Paul in Athens

Text: Acts 17:16-34


I.         The number of idols in Athens provoked Paul to speak out

            A.        He spoke with Jews and God-fearing Gentiles in the synagogue on the Sabbath

            B.        On the other days of the week, you would find Paul in the marketplace reasoning with people.

            C.        His discussions caught the attention of Epicurean and Stoic philosophers who began to debate Paul

                        1.         The city of Athens cultivated a large number of philosophers

                        2.         Epicureans did not believe in gods being involved in the world. They believed the purpose to life was to gratify the senses.

                        3.         Stoics believed that fate controlled the lives of men and gods. Men did not receive favors from the gods, but they could become godlike by their lives. Passion and affections were to be restrained. Happiness was achieved by the ability to tolerate pain.

                        4.         Some viewed Paul as a idle babbler who picked up bits and pieces of ideas along the way.

                        5.         Others thought he was teaching about new Gods because of his statements concerning Jesus and the resurrection

            D.        The philosophers wanted to hear more, not because they wanted to change, but as philosophers, they were always interested in new ideas.

                        1.         They invited Paul to come to Areopagus, an outdoor auditorium, where all could hear Paul better then in the marketplace.

II.        Paul’s sermon

            A.        Paul starts with common ground. He acknowledges that they are religious people.

                        1.         They have objects of worship throughout the town

                        2.         Paul even found one dedicated to the Unknown God, just incase they missed one.

            B.        It is the Unknown God whom Paul was going to explain.

                        1.         They, in their ignorance, worshiped anything. But they missed the one true God.

                        2.         He declared that God created the universe (something the Epicureans would have denied).

                                    a.         As creator, it was ridiculous to suppose God would dwell in things made by human hands or that he requires the service of humans.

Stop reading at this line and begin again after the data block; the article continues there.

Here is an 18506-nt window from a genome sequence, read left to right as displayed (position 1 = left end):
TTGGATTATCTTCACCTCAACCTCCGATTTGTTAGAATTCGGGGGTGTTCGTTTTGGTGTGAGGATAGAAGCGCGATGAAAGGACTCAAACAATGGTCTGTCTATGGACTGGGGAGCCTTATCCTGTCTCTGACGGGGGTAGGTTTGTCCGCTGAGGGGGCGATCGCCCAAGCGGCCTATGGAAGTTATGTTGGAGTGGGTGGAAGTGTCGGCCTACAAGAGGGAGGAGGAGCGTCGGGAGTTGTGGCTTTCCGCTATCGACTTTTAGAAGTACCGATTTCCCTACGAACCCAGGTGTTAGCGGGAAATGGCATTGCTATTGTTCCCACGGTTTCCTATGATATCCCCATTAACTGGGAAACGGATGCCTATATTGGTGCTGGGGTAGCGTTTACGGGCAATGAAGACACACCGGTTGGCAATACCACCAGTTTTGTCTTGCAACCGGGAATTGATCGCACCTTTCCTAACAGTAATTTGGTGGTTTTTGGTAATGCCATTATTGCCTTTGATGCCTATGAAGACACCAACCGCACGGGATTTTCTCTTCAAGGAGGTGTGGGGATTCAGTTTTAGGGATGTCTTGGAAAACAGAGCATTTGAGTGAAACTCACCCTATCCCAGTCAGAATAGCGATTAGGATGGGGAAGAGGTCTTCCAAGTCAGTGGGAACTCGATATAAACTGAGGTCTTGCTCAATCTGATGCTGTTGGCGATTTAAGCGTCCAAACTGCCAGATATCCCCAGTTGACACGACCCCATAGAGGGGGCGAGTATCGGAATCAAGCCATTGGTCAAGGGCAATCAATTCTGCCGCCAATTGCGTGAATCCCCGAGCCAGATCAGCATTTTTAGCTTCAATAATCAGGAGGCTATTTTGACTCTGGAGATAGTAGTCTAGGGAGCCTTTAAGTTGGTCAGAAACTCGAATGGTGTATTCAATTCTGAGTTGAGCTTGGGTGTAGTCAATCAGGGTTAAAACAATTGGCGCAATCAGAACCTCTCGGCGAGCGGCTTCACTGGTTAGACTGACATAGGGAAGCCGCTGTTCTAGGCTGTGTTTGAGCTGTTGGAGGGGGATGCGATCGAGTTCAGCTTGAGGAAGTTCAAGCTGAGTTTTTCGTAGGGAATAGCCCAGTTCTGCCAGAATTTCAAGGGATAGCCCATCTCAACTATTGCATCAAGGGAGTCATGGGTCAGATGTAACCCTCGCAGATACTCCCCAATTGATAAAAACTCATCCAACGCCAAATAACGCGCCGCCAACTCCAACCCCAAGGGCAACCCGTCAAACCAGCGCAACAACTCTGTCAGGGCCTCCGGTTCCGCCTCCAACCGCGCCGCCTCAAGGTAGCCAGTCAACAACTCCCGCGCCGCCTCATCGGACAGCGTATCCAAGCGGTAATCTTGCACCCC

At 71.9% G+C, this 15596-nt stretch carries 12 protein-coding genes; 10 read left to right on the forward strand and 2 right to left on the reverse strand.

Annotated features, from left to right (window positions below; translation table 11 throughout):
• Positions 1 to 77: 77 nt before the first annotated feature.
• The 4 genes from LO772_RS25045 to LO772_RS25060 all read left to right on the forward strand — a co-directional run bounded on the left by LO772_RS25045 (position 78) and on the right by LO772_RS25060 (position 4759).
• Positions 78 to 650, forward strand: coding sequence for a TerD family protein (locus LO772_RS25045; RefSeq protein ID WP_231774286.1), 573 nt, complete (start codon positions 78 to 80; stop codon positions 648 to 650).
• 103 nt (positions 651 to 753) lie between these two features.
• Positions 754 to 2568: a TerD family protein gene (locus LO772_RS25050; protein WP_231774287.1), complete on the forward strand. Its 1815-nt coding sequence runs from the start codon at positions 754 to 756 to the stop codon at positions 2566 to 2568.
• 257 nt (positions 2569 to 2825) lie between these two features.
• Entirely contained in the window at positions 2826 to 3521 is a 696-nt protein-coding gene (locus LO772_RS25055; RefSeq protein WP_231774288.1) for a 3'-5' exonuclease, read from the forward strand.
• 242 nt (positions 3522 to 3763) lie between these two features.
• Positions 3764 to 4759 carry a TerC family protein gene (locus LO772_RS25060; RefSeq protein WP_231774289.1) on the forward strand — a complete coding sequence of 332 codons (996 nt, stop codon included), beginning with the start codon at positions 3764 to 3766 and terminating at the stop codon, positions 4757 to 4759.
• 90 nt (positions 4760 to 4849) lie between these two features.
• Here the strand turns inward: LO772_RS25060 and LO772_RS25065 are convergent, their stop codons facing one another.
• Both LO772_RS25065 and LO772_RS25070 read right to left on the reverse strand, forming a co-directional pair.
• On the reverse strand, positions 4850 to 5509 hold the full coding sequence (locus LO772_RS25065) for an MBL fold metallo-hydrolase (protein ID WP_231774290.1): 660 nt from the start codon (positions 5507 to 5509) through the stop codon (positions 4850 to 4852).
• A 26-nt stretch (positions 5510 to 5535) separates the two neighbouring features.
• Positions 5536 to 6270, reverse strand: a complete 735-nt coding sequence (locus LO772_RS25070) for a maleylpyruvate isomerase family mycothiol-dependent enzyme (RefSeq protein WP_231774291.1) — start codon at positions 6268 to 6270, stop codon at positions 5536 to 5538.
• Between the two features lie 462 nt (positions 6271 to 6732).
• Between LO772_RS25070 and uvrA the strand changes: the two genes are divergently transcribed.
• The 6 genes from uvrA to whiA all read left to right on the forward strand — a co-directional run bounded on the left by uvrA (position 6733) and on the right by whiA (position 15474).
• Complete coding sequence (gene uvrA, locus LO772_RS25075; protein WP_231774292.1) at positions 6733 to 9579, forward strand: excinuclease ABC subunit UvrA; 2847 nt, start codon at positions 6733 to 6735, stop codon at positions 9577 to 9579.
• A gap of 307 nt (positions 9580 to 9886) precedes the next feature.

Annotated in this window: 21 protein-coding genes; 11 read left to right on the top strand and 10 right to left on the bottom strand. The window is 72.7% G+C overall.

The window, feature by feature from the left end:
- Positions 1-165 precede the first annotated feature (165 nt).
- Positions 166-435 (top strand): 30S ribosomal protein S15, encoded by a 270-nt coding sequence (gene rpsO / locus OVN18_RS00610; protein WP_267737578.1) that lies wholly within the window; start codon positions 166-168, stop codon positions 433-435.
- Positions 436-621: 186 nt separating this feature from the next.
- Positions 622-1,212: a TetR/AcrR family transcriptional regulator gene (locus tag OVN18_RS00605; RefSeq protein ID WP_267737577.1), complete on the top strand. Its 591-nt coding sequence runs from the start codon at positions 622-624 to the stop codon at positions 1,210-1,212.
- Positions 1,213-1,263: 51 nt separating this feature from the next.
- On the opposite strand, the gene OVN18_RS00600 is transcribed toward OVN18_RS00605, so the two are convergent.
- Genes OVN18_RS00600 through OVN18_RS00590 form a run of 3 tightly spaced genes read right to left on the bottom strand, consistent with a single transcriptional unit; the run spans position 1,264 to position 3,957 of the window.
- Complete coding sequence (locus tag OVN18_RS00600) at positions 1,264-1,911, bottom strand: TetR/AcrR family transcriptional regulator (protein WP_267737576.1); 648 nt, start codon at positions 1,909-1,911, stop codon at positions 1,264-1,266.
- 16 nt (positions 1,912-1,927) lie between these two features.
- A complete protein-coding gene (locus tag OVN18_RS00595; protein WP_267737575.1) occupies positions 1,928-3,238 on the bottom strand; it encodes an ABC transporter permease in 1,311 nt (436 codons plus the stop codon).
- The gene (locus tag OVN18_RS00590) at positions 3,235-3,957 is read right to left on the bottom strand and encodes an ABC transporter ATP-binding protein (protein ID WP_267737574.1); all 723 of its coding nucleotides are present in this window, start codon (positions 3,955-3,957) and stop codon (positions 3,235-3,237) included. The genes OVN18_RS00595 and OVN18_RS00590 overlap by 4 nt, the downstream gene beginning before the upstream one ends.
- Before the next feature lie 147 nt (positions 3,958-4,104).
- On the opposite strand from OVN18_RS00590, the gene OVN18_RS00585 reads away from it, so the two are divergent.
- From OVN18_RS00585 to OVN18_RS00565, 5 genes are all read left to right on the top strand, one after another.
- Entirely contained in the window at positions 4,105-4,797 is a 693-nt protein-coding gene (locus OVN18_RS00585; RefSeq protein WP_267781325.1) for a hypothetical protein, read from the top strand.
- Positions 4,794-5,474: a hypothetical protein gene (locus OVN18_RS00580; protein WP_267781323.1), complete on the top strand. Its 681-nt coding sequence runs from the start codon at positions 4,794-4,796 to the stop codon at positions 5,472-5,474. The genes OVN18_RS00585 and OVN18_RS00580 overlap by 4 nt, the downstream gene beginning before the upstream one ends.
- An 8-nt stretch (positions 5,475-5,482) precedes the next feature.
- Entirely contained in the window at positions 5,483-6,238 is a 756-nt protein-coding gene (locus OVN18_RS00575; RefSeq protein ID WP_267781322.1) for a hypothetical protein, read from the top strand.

3.         God made all people from one.

                                    a.         There is really only one race, the human race.

                                    b.         He made the boundaries of nations and selected when they would exist

                        4.         God wanted man to search for Him, though he was not difficult to find.

                                    a.         Since we exist in Him, he is close to each of us.

                                    b.         Paul proves they understood this point by quoting one of their poets.

                                    c.         If we are God’s children, then why would we represent God as an inanimate object formed by the thought of man?

                                    d.         God has put up with this in the past, but now demands that men change their ways.

            C.        A time for judgment has been appointed.

                        1.         Men will be judged by their actions

                        2.         We will be judged by a man (Jesus) whom God selected. Proof of that selection was made by raising this man from the dead

III.       The mention of the resurrection got the philosophers stirred up.

            A.        A returning from the dead was not accepted in any of their philosophies.

            B.        Many ridiculed Paul.

            C.        Others said they would talk more about it later

            D.        However, a few in the audience followed after Paul and believed. It sounded like just a small handful.

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